There is no doubt in my mind that this is the work of a very great artists and active drawer.  It is an image made by an artist who has fused a rational enquiring mind with freedom of line.  It is accurate and complete in what it set out to achieve which was to produce an 3D image of the flowers and leaves with the boundaries of the objects very clearly clarified.  An image like this begs the question "Nothing is missing, it says everything there is to say about the subject. "  My reply is that it says everything Leonardo wanted to say about the subject at that moment in time, which is quite another thing from being everything about a subject.

When we make a drawing of an object on the dynamic workspace we make a statement about our attitude to the object in the world at that precise moment.  Included in the drawings we make are our values and our focus on the object at that time.  Leonardo wanted to know how things worked, he wanted to understand their structure and how they are made.  This drawing is an enquiry into finding the answer to questions his mind was looking for.  The marks create and occupy space on the Dynamic Workspace, the drawing is correctly proportioned and captures the delicacy of the shapes of the leaves and flowers, but it tells us nothing about their colour, their softness or what they might mean emotionally to Leonardo.  This is not the fault of the artist, it is the focus of an artist who was intent on defining a flower in terms of physical reality in space.  Leonardo was living in a time when the rationality of Pre Frontal Cortex thinking was gaining the upper hand over old fashioned plastic truth, and his goal was to define the plants with objective truth.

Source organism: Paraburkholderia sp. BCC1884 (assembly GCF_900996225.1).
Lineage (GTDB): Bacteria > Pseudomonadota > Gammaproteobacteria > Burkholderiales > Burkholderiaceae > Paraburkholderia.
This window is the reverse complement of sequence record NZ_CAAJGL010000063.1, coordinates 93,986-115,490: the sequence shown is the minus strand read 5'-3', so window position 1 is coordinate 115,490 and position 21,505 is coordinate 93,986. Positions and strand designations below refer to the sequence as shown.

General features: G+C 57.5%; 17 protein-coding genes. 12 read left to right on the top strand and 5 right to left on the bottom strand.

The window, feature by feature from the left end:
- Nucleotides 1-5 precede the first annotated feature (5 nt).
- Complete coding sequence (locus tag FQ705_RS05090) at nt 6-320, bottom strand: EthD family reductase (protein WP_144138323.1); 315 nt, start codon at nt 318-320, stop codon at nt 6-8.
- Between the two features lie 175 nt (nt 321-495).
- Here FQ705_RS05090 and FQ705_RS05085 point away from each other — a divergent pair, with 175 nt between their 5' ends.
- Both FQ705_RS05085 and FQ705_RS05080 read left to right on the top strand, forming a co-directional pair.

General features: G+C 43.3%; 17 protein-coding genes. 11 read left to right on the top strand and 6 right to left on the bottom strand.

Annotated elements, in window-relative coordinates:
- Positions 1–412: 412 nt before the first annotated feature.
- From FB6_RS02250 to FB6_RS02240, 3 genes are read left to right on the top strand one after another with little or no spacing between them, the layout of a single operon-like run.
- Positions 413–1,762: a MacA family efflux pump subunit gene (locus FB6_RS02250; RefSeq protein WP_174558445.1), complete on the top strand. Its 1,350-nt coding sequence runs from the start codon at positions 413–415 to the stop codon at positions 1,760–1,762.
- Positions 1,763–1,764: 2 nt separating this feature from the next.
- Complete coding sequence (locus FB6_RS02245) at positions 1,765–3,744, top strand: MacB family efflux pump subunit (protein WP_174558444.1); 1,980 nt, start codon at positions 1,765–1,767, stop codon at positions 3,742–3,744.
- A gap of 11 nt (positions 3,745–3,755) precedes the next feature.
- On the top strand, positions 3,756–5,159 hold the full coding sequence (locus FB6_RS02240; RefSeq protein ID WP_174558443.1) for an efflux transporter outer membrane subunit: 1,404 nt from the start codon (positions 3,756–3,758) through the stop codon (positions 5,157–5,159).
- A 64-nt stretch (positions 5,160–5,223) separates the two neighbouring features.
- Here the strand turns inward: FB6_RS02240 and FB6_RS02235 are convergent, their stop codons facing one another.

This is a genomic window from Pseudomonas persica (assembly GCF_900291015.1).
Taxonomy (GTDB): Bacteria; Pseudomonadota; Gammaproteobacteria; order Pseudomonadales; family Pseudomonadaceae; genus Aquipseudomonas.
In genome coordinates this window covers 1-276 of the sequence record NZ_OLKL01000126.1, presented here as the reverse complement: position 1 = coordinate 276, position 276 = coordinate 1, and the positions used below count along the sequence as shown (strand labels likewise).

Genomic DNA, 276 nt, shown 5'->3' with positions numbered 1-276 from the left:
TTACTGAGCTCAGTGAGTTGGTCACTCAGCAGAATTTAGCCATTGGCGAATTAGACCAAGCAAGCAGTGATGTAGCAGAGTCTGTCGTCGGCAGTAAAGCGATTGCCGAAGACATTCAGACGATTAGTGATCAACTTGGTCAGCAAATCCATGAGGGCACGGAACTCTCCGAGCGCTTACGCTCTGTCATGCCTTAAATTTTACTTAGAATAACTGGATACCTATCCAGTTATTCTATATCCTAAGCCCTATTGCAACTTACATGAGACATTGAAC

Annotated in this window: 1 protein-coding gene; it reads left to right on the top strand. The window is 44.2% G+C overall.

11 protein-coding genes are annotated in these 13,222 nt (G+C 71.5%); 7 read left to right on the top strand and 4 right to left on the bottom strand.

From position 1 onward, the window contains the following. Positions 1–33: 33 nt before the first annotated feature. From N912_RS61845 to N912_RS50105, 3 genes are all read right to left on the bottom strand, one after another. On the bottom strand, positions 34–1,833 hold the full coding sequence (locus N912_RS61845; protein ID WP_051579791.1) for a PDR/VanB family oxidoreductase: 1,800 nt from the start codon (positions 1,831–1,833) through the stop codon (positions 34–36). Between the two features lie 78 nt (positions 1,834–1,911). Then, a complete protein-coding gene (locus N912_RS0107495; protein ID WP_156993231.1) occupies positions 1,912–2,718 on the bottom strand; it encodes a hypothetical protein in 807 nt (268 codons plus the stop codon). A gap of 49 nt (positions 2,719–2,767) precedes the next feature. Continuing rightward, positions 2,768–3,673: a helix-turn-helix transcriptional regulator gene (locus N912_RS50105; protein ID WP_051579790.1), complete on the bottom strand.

But focus is always double edged, it involves dropping attention from one thing to apply it to another.  Earlier we saw how when we focus on our hand we drop our attention on the rest of the arm, when we focus attention on smell we drop attention on colour, when we focus on shape we drop attention on size.  This is because sensing is a sequence of thoughts not a momentary action, it is a collection of thoughts that happens over time which turns into a highly unpredictable selective journey across the landscape of our innermost remembered experiences.  Afterwards, through the principles of plasticity of oneness we think the sequence was a single complete thing, but that is not Humpty Dumpty's view of things.  He said words mean what he wants them to mean, he said this for a very good reason, a word can only mean what your mind is focused on at the time you use it, you can never think in totality because your thoughts have no completeness.  It is the same with drawing objects, the drawing will always be about what we want the drawing to be about.  Humpty Dumpty would not have been in awe of Leonardo's genius, he might not even have been able to recognise it.